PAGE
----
Have you ever watched a movie with so many inconsistencies that instead of being able to relax and enjoy the movie, you spend two hours questioning the writer and director’s authenticity? Even if there’s only one error, and it’s a small one, you begin to wonder what else is amiss. You also begin to wonder if you can trust what you’re seeing, hearing, experiencing…and paying for.
This same principle applies to brands. As business owners and brand builders, we strive to represent our values authentically, to always be honest in our dealings with customers…and yet, we often lend feelings of distrust simply by the way we’re inconsistently presenting our brands. One colour that’s off-shade, one phrase that doesn’t support your branded language or one email signature that “doesn’t sound like you” is all it takes.
These mistakes are easy to make, and they’re easy to miss…particularly as a start-up. Your audience may not consciously pick them out; however, their subconscious minds will notice, and create an uneasy feeling that urges them to put distance between themselves and your brand.
That’s the last thing you want, right?
Let’s talk about how you can avoid this by putting your brand through a consistency audit.
Consistent Strategy, with a Brand Audit
When we talk about consistency in branding, it’s important to understand that we’re talking about…
- colours (one main and one or two supporting)
- logo (one scalable version for all applications)
- corporate values (five total, with one central value)
- language (signature phrases, pace of speech and writing, industry keywords, tone)
- timing (length of contracts, response times, frequency of communications, delivery)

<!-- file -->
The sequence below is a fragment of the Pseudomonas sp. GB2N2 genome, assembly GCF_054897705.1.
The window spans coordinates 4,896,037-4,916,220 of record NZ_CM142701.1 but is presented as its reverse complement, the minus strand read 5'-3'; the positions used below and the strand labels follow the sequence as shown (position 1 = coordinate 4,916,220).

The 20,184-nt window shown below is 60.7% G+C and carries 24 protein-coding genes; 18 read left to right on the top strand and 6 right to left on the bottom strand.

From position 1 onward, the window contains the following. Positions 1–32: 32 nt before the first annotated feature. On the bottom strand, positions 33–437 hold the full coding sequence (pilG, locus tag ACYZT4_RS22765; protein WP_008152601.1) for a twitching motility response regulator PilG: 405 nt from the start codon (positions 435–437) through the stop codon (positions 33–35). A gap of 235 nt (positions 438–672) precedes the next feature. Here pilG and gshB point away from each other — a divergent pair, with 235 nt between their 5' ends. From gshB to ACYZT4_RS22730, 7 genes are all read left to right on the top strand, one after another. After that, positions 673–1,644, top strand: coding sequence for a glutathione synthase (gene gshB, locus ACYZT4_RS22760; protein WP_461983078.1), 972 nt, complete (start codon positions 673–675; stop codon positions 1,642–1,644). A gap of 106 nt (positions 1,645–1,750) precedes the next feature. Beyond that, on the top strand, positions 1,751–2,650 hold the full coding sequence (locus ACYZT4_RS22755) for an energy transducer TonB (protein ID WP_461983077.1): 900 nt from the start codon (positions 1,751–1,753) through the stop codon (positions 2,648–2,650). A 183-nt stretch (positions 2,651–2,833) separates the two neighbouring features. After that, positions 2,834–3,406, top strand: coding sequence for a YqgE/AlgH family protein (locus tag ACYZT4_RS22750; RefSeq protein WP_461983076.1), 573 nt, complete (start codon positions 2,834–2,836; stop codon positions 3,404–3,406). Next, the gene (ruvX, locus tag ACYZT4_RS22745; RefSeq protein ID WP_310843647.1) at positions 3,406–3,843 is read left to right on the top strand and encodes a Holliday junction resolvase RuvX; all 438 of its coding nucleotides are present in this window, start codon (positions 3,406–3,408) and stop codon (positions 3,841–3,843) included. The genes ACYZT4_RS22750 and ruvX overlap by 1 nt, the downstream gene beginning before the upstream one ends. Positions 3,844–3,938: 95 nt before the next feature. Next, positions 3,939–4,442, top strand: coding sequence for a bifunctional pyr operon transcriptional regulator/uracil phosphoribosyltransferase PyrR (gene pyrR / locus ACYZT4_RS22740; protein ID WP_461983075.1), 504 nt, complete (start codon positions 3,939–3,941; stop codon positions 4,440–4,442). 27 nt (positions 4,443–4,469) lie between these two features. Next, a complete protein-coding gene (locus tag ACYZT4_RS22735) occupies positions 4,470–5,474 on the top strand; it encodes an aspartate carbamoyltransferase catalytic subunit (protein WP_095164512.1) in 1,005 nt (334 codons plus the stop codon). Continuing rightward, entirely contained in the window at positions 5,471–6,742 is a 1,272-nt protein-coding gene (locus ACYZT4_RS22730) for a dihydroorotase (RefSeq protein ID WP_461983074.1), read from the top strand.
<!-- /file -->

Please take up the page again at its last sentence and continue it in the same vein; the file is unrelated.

- mission (one common goal in mind with every action)
In other words, your customers should come to expect certain things from your brand. Even those who have never made a purchase should get a feeling about your brand, and begin to understand what they should expect. As you move forward and begin to establish relationships and gain more brand awareness, departures from those expectations could be detrimental to your brand.
Here are some areas I suggest auditing, to ensure that your brand strategy is being implemented consistently in all areas:
- Website: There’s a disturbing trend in website design, and it involves starting with a template. Remember that your brand must be thoroughly unique in order to claim its position in the market; otherwise, it will struggle to differentiate itself and will likely perish in the slush pile. If your website has been built using a template, there’s no way it’s communicating your brand’s uniqueness. Furthermore, there’s no way it’s visually consistent with the rest of your brand’s touchpoints. This is bad, bad news.
- Social Media: Ensure that your social media pages are in-line with your brand identity. Use images, video and text that adhere to your branded language’s principles. Strive to inform and engage, only posting those things that will build brand awareness and work to further your brand’s mission.